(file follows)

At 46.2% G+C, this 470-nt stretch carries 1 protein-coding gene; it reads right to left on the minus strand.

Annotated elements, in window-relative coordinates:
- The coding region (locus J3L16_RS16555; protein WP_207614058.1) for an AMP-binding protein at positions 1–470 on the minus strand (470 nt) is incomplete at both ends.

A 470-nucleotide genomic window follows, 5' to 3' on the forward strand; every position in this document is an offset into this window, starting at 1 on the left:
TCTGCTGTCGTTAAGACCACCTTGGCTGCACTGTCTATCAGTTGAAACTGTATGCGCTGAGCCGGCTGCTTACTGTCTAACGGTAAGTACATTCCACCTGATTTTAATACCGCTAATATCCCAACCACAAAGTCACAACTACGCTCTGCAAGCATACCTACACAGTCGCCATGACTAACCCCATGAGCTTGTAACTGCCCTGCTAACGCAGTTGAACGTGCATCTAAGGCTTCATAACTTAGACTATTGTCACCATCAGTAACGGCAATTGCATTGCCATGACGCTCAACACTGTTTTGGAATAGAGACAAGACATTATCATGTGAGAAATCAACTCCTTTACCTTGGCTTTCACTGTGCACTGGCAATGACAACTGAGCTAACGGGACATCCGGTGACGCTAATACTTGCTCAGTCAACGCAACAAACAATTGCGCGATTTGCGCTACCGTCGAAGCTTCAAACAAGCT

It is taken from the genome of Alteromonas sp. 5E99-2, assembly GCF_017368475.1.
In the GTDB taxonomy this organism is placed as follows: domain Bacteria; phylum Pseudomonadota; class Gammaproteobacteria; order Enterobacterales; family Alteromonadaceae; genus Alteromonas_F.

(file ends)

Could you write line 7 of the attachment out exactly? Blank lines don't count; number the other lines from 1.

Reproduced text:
In the GTDB taxonomy this organism is placed as follows: domain Bacteria; phylum Pseudomonadota; class Gammaproteobacteria; order Enterobacterales; family Alteromonadaceae; genus Alteromonas_F.